“Oh! We’re in a whale,” said my friend as we walked into the theater to see David Catlin’s adaptation of Herman Melville’s Moby Dick.
The stage is set with a white skeletal structure that suggests the great ribcage and jawbones of the massive sea monster, with us inside. From the time we start, we are an audience of Jonahs, waiting for deliverance in the dark belly.
Back in November, the 90-year-old Newton Minow was briefly back in the news, receiving the Medal of Freedom from President Obama. The chairman of the Federal Communications Commission in the early 1960s, Minow is most famous for that far-too-often-referenced speech he gave to the National Association of Broadcasters in 1961—the speech in which he described television as a “vast wasteland.”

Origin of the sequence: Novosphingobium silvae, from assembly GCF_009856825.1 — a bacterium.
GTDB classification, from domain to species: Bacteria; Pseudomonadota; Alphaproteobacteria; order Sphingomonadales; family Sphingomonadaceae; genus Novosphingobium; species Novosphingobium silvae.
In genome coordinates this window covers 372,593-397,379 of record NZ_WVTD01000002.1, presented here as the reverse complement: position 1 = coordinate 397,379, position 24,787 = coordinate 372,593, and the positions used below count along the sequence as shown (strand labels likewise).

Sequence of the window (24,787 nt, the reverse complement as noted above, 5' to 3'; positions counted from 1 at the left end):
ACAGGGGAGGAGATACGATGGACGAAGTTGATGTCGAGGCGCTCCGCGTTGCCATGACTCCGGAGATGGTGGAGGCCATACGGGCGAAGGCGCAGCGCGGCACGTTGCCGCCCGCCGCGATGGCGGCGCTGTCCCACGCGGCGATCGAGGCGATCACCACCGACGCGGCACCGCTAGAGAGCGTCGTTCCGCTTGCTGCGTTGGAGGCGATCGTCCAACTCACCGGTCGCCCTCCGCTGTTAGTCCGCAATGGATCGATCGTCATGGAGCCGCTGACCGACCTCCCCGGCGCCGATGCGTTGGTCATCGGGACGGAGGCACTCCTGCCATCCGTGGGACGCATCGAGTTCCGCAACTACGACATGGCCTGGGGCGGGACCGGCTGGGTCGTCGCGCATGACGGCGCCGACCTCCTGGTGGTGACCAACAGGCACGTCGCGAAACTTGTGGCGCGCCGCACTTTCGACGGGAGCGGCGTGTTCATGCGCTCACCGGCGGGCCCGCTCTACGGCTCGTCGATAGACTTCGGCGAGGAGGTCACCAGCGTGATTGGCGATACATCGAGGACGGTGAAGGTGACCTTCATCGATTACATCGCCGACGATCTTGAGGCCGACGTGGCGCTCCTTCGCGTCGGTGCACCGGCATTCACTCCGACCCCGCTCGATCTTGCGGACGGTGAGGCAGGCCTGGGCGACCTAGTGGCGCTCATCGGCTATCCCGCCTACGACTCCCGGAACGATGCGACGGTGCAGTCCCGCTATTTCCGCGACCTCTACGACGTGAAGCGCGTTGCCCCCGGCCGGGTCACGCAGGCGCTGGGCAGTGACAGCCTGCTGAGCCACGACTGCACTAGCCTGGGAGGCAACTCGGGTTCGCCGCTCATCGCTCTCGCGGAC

A book called They Can’t Kill Us All: Ferguson, Baltimore, and a New Era in America’s Racial Justice Movement could accomplish a lot of things. It could help us understand, on a factual level, what happened in cases like those of Michael Brown, Freddie Gray, and Walter Scott. It could teach us what the law says about these situations and how police are trained to handle them.